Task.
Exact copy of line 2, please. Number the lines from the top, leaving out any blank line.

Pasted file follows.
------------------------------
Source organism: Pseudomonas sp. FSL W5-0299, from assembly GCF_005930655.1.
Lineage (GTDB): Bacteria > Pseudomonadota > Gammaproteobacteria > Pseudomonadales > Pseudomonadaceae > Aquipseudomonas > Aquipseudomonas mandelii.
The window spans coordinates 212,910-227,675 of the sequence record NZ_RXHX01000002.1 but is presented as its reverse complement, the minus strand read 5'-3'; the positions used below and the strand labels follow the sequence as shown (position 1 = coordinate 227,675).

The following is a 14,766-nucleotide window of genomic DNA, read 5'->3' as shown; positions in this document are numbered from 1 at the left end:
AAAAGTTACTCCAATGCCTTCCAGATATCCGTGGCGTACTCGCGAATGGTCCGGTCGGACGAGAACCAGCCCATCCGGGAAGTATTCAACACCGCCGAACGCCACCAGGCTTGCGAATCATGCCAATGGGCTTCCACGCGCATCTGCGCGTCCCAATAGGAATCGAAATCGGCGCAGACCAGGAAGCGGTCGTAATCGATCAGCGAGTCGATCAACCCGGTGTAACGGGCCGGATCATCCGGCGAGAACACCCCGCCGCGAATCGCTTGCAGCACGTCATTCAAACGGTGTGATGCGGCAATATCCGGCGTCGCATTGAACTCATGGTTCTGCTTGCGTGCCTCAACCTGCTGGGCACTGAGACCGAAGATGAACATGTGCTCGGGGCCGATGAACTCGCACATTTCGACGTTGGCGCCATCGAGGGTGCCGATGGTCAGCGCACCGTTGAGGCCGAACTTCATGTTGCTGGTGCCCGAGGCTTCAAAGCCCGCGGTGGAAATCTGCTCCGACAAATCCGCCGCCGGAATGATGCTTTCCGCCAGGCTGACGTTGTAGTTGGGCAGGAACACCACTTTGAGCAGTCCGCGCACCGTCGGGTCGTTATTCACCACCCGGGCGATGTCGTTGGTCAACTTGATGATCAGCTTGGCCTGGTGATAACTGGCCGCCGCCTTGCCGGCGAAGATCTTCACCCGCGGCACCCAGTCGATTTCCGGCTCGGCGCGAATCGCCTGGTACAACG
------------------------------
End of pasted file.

Lineage (GTDB): Bacteria > Pseudomonadota > Gammaproteobacteria > Pseudomonadales > Pseudomonadaceae > Aquipseudomonas > Aquipseudomonas mandelii.